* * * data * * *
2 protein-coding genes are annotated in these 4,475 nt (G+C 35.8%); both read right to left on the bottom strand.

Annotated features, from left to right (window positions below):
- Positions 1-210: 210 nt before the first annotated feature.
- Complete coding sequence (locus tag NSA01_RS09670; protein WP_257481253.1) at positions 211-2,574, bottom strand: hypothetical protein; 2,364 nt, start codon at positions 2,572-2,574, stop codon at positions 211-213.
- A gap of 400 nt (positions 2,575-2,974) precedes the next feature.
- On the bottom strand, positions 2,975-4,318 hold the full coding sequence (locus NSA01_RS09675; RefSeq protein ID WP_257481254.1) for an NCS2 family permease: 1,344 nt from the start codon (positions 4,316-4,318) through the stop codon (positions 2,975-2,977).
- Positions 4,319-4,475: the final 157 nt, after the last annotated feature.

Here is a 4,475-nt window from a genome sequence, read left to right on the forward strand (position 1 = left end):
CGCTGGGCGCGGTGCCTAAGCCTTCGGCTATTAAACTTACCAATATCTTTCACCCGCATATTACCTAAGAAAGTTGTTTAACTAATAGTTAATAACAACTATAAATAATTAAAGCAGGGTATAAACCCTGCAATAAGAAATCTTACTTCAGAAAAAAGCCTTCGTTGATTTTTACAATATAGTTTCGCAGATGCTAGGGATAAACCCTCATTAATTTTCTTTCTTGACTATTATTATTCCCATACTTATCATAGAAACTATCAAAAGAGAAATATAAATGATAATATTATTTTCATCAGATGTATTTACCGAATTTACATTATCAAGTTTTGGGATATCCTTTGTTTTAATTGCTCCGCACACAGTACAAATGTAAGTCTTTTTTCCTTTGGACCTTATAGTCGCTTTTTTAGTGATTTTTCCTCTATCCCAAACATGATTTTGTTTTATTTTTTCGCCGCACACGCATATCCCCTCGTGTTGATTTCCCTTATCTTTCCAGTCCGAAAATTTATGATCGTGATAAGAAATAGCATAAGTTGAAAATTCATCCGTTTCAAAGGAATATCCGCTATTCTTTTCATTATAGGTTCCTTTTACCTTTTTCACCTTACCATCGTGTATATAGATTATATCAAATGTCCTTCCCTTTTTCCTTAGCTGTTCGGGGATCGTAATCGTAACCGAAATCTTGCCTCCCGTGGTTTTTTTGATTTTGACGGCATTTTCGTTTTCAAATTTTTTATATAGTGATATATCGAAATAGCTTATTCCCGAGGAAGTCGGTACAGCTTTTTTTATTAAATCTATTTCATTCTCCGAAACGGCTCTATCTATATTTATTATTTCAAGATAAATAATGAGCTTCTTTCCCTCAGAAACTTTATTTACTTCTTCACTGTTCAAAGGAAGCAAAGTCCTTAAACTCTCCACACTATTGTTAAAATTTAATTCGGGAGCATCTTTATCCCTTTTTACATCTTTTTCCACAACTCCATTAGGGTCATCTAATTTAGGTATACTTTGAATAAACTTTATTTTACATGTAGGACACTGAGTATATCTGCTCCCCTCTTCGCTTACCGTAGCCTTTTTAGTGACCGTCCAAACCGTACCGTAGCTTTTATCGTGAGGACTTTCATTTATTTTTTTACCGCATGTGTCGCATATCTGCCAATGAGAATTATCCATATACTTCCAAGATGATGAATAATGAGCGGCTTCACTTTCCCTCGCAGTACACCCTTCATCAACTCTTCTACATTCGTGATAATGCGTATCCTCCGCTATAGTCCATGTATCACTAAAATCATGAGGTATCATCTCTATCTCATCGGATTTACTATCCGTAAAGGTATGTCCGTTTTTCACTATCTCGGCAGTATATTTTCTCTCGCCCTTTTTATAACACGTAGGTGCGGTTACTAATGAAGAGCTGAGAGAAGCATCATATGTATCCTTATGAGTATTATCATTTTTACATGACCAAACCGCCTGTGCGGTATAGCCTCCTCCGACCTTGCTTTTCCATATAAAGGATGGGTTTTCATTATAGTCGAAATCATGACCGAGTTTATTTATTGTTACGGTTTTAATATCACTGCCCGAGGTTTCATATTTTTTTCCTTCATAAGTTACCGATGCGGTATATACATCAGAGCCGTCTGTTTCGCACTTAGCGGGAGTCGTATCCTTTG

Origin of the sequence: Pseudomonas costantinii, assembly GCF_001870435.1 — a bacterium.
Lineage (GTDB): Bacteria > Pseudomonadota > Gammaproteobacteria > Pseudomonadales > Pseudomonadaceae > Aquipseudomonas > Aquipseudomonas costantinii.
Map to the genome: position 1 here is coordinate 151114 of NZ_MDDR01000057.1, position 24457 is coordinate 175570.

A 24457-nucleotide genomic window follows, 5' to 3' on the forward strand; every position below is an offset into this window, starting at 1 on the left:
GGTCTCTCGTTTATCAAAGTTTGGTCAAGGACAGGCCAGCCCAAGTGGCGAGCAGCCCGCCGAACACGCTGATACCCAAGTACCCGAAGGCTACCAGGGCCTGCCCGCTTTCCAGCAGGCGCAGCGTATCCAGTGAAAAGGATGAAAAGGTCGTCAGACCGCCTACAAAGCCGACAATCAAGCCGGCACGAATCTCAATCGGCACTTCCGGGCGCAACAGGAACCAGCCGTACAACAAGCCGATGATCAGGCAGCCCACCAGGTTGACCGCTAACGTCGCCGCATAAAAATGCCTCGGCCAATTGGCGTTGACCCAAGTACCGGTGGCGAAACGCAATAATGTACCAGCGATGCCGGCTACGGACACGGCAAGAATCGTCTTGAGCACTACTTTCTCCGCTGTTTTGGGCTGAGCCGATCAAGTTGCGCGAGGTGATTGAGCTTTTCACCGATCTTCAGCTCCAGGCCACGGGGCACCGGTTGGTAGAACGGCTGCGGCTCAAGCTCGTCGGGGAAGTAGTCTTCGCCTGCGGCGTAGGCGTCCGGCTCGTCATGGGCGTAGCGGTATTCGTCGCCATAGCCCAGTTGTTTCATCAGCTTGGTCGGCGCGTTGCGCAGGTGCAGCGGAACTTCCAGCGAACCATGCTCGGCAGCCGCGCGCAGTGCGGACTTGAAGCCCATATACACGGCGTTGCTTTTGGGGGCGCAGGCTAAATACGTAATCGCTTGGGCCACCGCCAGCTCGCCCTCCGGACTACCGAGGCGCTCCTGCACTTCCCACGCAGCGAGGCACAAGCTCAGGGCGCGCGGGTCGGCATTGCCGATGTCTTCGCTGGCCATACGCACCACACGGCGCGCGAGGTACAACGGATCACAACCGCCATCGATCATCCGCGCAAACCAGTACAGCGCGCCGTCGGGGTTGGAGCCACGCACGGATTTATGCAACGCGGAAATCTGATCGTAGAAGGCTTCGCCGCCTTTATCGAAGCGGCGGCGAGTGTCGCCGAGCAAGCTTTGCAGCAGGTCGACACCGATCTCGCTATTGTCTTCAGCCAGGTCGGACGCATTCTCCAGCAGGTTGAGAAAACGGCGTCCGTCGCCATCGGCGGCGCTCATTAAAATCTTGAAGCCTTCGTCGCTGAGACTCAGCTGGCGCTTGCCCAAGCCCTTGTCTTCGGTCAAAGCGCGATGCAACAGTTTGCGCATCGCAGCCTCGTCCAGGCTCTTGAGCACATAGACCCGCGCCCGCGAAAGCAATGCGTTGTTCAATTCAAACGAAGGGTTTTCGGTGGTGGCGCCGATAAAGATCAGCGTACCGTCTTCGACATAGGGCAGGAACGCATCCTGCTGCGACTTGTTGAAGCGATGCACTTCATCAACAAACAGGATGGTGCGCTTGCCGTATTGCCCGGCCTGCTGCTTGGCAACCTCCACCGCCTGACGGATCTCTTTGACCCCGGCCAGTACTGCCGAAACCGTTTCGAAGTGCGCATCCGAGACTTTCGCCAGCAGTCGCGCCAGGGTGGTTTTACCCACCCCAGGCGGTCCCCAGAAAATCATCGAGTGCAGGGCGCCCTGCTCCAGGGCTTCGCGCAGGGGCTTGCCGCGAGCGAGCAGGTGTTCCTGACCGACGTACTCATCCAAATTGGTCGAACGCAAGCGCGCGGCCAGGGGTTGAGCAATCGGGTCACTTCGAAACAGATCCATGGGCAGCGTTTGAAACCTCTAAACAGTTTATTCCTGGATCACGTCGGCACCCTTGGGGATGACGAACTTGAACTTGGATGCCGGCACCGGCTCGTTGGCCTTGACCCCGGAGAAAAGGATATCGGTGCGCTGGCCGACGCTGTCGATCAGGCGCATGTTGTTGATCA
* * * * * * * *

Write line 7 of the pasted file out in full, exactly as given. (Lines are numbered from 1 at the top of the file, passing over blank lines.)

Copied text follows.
- Positions 4,319-4,475: the final 157 nt, after the last annotated feature.